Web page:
Q&A with Phoenix Police Chief Jeri Williams on protests, progress
PHOENIX – After a spring and summer of protests, lawsuits and accusations of excessive use of force, Phoenix Police Chief Jeri Williams said Wednesday her department continues to make strides in community relations.
“As with any police department, any agency, we do have more work to do – we don’t shy away from it,” Williams said on KTAR News 92.3 FM’s The Mike Broomhead Show.
“But we don’t want perfection to be the enemy of progress.”
Starting in June, Williams’s department began implementing changes to some policies, getting rid of a neck hold to restrain suspects.
“I think the majority of the community is seeing [new policies] as a positive sign,” Williams said.
“We’ve been going at this for about 100 days or so in spite of COVID, in spite of calls for service, in spite of violent crime increases. As usual, Phoenix PD has risen to the occasion.
“A lot has happened and a lot is going on.”
Police were on duty for more than three weeks of downtown protests against the in-custody deaths of George Floyd in Minnesota and Dion Johnson in metro Phoenix.
Williams touched on several topic during the nearly nine-minute interview, including these:
How do you respond to criticism of police actions during the protests?
Williams: “When folks come out to protest and it ends up being peaceful, we don’t take any action. But at the same time, there are individuals – a very small number of them – who want to commit criminal acts.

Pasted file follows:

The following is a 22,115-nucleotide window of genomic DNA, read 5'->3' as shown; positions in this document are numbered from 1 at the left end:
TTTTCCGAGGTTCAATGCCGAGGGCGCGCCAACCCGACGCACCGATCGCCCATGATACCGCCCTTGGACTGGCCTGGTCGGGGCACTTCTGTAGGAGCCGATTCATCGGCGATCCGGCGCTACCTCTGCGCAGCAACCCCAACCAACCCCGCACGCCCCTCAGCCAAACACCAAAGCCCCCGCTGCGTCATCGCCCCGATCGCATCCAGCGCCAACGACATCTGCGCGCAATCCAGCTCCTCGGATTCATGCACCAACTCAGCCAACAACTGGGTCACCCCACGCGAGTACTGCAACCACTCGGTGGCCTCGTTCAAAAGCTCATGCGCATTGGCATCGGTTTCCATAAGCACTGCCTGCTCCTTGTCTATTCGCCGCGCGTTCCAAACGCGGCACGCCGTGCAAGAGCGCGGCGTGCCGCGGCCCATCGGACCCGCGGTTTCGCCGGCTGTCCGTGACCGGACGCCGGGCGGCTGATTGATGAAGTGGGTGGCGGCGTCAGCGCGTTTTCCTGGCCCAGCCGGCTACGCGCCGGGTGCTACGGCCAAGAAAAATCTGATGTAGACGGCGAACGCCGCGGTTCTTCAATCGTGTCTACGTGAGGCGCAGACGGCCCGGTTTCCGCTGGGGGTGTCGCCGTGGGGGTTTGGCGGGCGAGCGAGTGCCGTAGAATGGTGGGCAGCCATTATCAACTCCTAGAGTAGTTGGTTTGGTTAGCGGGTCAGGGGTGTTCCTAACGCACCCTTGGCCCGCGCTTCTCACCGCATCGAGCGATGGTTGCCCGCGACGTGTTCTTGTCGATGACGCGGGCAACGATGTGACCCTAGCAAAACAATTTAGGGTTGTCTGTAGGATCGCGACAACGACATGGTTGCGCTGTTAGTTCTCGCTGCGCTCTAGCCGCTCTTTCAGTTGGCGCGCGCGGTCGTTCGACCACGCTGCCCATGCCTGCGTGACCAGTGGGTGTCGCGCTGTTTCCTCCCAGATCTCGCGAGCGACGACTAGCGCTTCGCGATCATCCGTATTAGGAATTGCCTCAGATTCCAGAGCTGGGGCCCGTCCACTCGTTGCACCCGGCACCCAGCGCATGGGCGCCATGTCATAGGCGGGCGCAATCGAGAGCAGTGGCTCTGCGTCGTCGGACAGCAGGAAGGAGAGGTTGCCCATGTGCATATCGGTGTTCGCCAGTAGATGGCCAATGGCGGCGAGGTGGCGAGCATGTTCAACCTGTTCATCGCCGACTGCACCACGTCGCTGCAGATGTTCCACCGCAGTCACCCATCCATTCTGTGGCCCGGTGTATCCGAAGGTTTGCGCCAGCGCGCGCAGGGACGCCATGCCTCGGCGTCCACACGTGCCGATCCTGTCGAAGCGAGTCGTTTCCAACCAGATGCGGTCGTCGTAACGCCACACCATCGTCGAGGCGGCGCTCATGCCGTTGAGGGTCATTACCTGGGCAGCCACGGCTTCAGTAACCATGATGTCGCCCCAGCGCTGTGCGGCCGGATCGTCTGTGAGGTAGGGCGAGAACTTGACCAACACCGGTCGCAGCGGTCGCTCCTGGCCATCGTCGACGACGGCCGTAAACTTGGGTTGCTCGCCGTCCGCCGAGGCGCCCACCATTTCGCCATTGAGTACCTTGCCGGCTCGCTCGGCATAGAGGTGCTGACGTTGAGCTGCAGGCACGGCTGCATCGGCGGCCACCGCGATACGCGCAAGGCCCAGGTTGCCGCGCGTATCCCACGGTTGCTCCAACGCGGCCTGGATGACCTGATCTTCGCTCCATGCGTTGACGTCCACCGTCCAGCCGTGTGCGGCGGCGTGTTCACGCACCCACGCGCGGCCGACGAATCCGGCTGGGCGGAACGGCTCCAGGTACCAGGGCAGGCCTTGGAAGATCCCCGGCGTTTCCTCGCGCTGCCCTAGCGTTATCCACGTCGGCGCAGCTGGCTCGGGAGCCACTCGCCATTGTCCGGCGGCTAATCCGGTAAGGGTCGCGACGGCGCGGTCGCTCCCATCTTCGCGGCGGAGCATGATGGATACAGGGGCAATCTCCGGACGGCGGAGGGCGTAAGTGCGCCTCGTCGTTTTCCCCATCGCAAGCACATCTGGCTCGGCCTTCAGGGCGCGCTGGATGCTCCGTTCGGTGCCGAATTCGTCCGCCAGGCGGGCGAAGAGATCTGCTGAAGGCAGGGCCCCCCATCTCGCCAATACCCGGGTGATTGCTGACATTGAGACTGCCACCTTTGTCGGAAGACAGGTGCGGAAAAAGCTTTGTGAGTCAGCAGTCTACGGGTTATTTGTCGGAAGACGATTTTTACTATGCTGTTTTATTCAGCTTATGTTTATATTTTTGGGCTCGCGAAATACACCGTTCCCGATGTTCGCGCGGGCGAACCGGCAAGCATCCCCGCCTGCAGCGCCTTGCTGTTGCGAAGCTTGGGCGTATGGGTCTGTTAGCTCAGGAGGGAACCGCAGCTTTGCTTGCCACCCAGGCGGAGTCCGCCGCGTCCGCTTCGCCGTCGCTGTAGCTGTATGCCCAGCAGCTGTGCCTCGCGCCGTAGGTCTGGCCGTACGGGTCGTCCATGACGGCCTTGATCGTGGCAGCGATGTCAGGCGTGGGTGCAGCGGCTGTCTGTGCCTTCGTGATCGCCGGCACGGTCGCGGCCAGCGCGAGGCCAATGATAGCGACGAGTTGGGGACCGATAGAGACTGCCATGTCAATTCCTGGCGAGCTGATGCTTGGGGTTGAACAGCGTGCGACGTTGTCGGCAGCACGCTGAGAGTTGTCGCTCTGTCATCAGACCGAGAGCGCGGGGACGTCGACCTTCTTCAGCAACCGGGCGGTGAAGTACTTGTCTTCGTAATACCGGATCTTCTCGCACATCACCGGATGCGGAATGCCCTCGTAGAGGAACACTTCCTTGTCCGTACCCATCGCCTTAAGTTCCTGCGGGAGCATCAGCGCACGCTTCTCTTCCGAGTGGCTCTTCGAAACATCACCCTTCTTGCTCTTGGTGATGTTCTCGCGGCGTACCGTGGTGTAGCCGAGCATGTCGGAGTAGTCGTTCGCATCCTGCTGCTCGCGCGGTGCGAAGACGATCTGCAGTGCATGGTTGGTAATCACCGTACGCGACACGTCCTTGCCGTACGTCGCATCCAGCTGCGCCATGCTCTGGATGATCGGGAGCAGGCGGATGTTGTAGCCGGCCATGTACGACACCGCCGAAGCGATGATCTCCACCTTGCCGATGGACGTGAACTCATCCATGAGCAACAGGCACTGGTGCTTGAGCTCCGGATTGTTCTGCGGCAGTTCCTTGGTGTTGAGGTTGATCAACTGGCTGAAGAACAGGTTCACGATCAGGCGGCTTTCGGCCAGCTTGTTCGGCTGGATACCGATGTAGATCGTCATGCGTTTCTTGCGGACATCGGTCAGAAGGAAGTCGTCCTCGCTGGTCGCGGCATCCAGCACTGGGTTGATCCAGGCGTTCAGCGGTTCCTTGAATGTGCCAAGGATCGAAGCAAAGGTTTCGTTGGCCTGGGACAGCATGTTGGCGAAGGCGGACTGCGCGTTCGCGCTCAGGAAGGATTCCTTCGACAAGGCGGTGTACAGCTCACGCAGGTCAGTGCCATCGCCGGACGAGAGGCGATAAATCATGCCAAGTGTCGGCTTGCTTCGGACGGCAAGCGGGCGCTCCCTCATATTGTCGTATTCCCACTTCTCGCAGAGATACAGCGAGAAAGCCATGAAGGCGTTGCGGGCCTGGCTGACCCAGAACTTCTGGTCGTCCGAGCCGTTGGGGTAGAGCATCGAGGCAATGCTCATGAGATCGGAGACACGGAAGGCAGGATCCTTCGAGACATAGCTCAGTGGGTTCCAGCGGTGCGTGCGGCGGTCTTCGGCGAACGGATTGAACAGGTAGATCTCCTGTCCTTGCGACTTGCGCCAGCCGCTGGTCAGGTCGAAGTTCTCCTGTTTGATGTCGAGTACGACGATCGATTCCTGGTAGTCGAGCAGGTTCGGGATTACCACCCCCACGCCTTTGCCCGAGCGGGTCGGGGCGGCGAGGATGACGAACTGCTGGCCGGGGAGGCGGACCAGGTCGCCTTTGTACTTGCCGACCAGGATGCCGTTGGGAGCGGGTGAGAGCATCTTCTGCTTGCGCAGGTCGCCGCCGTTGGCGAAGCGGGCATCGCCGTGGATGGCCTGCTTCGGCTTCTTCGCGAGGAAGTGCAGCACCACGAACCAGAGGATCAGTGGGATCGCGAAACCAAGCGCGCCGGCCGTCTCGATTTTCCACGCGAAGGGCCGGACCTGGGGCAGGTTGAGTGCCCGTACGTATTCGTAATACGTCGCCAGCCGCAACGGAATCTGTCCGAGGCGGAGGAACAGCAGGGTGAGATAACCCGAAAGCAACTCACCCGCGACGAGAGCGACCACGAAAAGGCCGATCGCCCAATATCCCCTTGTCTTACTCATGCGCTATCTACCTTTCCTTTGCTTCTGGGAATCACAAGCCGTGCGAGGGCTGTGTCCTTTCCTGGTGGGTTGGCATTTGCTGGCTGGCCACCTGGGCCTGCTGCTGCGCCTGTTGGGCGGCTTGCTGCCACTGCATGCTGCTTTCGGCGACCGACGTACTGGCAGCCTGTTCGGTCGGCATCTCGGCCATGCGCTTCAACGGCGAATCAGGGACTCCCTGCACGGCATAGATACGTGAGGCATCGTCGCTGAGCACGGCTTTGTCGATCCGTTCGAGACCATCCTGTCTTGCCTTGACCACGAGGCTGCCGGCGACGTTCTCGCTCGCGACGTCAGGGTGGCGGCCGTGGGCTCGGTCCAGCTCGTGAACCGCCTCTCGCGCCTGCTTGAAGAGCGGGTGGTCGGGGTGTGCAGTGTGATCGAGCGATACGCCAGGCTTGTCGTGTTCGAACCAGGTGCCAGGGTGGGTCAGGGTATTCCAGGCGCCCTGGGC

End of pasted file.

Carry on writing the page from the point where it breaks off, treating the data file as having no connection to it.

“I can’t allow criminal acts to happen in our city. When we see other cities across the country either demolished or burned or otherwise, I think we’ve been able to get the word out about how important First Amendment is and free speech is, while at the same time letting people know very clearly that we cannot support violent or criminal behavior. That takes away from the important message of the peaceful protesters.”
What differences are there now in Phoenix PD from when the protests started?
“We’ve deployed body-worn cameras, we’ve made adjustments to not having the carotid-control technique policy anymore, we’ve made adjustments to our shooting at moving vehicles … and we’ve also added a duty-to-intervene and report violations of excessive force that officers may witness.”
How has the community responded to the changes?
Williams: “I think the majority of the community is seeing it as a positive sign, but if there is one person or a group of people or neighborhoods of individuals who don’t have trust in the police department, I’m not just going to give up and walk away.
“You have to fill those gaps and try to figure out how to best engage those communities.”
How do you make sure morale stays high?
Williams: “We’ve really been stepping up our mental health and access to mental health for all of our employees. And that’s not just the sworn side, it’s the civilian side, too. And we’ve also started to deploy a therapy dog.
“Just those small things [are] making a big difference.”
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